Carl and the Meaning of Life by Deborah Freedman
Activity 1: Learn from the Worm
Earthworms are crucial to the health of our topsoil, where many plants grow. Carl wasn’t sure what the meaning of life was, but one thing is clear, without earthworms like Carl we would not be able to grow nourishing plants to eat or to feed other animals. Worms are decomposers, which means that they eat and digest dead or decaying matter, such as dead animals, or rotting fruits and vegetables. Then, decomposers return nutrients back into the soil by pooping them out. Worm poop, small round pellets called “castings,” are like vitamins for the soil and the plants. They fertilize the plants and help them grow. When earthworms tunnel into the earth, like Carl did, they are aerating the soil. The soil is full of worm tunnels that helps air get into the earth. This is important because a lot of the creatures that we want in the soil need that air to breathe. The worm tunnels also create channels for water to flow and roots to grow. It makes the soil more healthy and able to support life.
Look for a worm around your neighborhood. They may be in a pot, or in an earthy spot that’s moist. If you are lucky enough to find one, take a moment to observe it. Draw the worm, write down words to describe the worm or talk about what you notice about the worm.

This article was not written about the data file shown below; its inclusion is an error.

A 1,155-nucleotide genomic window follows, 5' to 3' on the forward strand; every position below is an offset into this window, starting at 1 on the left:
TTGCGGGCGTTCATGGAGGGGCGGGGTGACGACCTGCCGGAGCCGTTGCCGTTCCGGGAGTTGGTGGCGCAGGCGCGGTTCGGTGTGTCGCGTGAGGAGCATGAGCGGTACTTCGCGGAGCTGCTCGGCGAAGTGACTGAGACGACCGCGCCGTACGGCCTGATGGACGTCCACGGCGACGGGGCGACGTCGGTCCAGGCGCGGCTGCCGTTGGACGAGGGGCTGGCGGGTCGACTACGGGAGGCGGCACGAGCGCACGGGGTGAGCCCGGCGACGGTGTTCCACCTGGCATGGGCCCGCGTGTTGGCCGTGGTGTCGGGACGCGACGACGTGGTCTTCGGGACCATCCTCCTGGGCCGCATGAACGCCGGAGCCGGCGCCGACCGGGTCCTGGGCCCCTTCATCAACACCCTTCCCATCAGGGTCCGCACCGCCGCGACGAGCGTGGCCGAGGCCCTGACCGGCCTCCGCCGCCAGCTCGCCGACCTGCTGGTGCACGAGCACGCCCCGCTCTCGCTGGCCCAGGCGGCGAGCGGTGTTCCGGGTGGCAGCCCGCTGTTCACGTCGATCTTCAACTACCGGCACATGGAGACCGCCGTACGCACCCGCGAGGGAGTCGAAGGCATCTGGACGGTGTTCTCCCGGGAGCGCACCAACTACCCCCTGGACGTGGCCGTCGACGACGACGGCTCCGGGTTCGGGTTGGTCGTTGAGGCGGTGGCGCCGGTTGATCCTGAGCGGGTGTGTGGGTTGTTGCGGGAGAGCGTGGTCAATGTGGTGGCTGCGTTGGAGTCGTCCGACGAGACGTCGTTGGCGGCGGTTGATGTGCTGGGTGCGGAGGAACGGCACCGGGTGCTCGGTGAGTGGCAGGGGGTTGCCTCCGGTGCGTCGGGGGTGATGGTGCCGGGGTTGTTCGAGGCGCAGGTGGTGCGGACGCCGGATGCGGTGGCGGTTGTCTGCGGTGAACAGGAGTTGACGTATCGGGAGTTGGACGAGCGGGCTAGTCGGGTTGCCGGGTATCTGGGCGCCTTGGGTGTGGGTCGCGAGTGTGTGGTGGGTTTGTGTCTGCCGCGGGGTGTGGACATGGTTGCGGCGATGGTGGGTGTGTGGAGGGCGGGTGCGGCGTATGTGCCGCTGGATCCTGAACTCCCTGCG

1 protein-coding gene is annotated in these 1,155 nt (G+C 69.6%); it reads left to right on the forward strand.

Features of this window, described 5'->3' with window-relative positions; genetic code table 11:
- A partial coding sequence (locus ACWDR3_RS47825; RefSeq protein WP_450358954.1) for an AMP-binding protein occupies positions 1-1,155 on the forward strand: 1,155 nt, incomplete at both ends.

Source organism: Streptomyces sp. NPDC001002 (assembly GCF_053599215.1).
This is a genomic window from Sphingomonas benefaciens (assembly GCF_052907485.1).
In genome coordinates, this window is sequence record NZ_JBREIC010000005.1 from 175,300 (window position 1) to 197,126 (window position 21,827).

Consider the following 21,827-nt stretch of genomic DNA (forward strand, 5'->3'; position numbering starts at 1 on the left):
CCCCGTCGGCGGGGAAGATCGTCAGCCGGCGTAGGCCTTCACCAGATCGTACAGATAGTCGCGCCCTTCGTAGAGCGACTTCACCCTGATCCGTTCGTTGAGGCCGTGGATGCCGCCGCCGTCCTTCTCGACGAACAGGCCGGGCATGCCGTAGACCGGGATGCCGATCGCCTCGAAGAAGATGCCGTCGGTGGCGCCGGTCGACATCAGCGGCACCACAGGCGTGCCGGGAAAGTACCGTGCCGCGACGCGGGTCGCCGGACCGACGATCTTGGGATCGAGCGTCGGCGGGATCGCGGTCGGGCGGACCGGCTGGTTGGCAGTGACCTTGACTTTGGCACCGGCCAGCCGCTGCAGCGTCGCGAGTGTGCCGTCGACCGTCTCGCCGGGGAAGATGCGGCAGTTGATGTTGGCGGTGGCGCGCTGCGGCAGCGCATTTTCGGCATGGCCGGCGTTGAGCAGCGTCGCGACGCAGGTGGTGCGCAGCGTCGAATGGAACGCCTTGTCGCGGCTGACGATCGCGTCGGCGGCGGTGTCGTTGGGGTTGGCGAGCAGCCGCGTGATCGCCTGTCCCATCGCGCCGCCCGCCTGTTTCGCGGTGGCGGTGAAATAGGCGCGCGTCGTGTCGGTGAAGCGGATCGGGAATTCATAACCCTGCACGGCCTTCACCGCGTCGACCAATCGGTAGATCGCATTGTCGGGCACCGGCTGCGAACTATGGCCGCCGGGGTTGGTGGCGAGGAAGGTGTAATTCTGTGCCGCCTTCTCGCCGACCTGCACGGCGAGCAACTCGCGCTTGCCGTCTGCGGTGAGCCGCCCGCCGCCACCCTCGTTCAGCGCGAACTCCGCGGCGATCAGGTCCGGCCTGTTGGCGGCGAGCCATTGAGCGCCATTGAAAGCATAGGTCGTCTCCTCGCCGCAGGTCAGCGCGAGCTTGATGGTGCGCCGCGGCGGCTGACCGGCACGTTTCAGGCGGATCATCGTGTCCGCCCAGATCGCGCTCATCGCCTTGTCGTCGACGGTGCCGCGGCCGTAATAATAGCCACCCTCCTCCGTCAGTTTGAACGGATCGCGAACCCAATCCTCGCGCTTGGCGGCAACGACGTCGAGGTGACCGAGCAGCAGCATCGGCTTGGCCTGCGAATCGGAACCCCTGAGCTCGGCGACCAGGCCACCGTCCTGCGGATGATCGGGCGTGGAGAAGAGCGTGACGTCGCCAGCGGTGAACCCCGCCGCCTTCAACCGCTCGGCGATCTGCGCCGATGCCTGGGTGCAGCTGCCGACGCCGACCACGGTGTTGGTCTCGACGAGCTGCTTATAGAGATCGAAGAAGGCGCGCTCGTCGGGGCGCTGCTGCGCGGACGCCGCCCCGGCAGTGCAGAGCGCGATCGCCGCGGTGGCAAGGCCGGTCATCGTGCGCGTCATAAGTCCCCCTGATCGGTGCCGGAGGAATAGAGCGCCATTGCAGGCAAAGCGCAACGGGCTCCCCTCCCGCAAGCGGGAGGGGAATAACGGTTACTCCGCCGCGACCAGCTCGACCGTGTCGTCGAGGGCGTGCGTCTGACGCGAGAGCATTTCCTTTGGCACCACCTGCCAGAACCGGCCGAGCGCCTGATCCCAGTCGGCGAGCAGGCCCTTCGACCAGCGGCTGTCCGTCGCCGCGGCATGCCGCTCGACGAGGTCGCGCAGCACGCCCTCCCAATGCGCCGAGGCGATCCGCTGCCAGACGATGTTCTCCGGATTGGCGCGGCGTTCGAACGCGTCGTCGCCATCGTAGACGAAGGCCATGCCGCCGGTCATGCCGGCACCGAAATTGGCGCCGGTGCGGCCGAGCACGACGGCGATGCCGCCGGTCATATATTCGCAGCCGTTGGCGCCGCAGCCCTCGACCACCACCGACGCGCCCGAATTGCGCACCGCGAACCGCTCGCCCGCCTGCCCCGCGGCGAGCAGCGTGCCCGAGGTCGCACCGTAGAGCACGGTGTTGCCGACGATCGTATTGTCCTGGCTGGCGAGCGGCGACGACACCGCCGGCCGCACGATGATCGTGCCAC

How long is it? What color is it? Where is the face of the worm and where is the tail end of the worm? How do you know? Please be very careful when handling worms; they are sensitive to light and vibrations. They breathe through their skin and are covered with very fine hair-like bristles that they use to help them move, so be gentle when you pick them up. You might notice a bulging part around one end of the worm. That’s called a clitellum and it’s where the earthworm’s cocoons are formed.
Activity 2: Worm Heroes
Find some old yarn or boil up some spaghetti and create some squirmy wormy art. Worms are very diverse. Some worms are luminescent and give off light. Some worms change color based on what they eat. Some worms can climb trees. Some worms, such as the Giant Gippsland Worm from Australia, are longer than a school desk—more than 6 feet long! What does your worm look like? It takes hundreds of years to make a few inches of topsoil. Display your worm heroes with pride!
1. Find a flat surface to do this project.
2. Find a thick piece of paper.
3. Ask an adult to help you boil some spaghetti noodles or find some old yarn to dip into paint.
4. Earthworms don’t actually have eyes, but feel free to add them for fun, once your paint has dried.
Share your creations with us at #TheHAtHome.